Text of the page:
EVALUATION OF FREUDIAN THEORY
Many have criticised Freud’s alleged overemphasis of instincts (and especially the sex instinct) and underemphasis of social relationships.Â Neo-Freudian approaches, in general, have even played down the importance of the unconscious itself, preferring to attribute a more prominent role to the ego in directing behaviour, and to recognise more fully the influence of social and cultural factors in human development. [Aspects of post-Freudian theory may be touched upon during the course – refer also Brown (1961).]
Others (e.g., those of behaviourist orientation) have highlighted the unscientific nature of psychoanalysis, claiming the absence of testable and bidirectional hypotheses (i.e., hypotheses predicting the future as well as inferring the past). Â It is as though psychoanalysis were immune to disproof. This appears to be due, partly, to the diffuse (and even poetic) nature of key concepts making for difficulties in quantification and measurement, and also to the prevalence of contradictory ideas providing the facility to account retrospectively for all eventualities. On this latter theme, frequently quoted is a study by Scodel (1957) in which the idea was tested that men who liked small breasts would be more dependent than those who preferred large breasts. The opposite actually turned out to be the case, which merely resulted in hardline followers of psychoanalysis dredging up the old faithful stand-by of reaction formation as an explanation.
Additional weaknesses in Freudian theory may include:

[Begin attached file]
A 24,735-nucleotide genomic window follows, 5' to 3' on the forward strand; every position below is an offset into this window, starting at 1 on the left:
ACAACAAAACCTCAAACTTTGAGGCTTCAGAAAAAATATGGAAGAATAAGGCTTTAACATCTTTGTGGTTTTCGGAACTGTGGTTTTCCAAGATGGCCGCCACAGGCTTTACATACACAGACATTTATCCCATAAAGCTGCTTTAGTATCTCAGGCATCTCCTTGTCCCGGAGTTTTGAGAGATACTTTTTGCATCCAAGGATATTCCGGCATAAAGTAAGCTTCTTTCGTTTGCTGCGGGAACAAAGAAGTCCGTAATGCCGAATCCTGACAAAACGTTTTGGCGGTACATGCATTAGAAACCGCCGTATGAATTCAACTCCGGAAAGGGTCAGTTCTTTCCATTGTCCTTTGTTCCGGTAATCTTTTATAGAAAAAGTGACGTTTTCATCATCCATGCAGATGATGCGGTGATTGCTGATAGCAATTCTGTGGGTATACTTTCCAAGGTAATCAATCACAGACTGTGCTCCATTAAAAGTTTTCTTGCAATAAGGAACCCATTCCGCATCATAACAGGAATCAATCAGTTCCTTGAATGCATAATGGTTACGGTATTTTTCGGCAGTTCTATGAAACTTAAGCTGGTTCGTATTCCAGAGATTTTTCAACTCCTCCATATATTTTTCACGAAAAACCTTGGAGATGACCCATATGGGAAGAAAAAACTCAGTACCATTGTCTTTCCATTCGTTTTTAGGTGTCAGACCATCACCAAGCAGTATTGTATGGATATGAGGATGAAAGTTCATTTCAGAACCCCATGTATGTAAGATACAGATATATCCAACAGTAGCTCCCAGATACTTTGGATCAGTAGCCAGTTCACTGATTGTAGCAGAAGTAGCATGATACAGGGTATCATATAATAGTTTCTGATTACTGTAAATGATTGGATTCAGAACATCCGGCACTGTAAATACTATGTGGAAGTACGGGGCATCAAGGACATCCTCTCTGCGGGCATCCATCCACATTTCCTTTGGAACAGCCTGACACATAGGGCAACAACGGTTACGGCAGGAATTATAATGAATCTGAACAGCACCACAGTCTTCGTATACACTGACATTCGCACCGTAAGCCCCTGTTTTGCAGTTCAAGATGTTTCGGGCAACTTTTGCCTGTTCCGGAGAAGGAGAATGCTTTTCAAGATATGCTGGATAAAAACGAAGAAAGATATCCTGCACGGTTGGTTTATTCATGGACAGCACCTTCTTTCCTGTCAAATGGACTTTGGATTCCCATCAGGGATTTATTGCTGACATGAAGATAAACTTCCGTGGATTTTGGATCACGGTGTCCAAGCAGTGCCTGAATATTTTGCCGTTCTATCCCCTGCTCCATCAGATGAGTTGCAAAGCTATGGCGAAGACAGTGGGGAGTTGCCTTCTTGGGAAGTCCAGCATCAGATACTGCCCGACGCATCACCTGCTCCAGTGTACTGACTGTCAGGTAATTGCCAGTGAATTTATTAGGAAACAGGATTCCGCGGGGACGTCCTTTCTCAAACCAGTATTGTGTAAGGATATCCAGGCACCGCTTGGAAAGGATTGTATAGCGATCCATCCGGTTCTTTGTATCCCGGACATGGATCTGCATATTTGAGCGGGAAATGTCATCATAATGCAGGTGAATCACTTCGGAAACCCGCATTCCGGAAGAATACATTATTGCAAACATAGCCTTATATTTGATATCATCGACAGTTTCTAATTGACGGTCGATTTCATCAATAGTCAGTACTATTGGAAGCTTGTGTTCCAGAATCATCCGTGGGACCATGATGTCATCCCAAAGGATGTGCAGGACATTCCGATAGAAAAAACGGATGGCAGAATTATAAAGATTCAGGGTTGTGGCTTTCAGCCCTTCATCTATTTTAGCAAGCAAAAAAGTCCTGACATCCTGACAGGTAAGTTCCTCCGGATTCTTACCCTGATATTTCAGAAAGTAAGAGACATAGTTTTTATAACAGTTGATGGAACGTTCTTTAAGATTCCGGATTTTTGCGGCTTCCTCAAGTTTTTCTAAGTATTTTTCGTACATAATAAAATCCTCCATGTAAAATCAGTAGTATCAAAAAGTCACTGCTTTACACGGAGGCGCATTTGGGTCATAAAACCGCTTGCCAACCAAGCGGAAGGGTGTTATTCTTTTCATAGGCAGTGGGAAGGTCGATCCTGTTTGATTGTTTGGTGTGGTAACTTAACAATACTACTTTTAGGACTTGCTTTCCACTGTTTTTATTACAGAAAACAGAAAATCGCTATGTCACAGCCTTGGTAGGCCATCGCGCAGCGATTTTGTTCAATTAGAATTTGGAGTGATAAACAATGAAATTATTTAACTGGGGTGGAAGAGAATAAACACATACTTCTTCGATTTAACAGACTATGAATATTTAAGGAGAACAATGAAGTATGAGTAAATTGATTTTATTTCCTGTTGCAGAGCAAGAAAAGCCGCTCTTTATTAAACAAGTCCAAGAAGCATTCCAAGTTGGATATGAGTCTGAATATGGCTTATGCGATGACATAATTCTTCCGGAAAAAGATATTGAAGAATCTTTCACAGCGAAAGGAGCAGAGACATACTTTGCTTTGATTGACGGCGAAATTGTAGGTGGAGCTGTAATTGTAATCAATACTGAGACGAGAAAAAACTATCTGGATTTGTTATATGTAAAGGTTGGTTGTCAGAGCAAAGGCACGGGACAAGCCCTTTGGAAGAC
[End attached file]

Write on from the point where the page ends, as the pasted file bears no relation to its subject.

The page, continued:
*Â Â Â Â Â Â Â Â Â inaccuracies in Freud’s developmental theories (e.g., masturbation being shown to occur as early as the first year of life [if not in the womb], the so-called latency period not being particularly latent, and question marks concerning the universality and validity of the Oepidus and Electra complexes);
*Â Â Â Â Â Â Â Â Â restricted selection of patients (psychoanalysis being subject, e.g., to the “YAVIS” effect, suitable patients being young, articulate, verbal, intelligent and successful – criteria so stringent that it is not unknown for scientific studies on analysis to be abandoned [e.g., Candy et al., 1972]);
*Â Â Â Â Â Â Â Â Â and the allegation that Freudian theory is a product of its patriarchal times and of limited relevance and applicability currently (e.g., being based upon a biased patient group largely comprising middle/upper class Viennese women suffering from hysteria, and incorporating a value system viewing homosexuality and perfectionism,Â for instance, as abnormal).
A prominent, yet perhaps undervalued, strength of Freudian theory is its emphasis upon factors arising within the person as leading to psychological difficulties.Â This more humanitarian perspective than hitherto advanced a trend originated by Philippe Pinel (1745-1826) away from barbarous explanations implicating the devil or evil spirits.
Three cornerstones of Freudian theory – namely, the influence of childhood experience, primitive impulses and the unconscious – could also be considered as assets.Â Greater acknowledgement and understanding of such factors has undoubtedly arisen. Particular benefits may have accrued from a greater appreciation of the potential legacy of early trauma colouring a lifetime of perceptions and behaviour.Â The emotional needs of children have been given greater priority and respect as a consequence.
Regarding more specific aspects of Freudian theory, defence mechanisms appear noteworthy as especially pertinent to everyday experience and influential upon several other forms of psycho-therapy. Furthermore, some psychoanalytic therapy techniques – such as free association and dream analysis – were undoubtedly innovative and have been instrumental in helping many patients to overcome difficulties and to develop as individuals.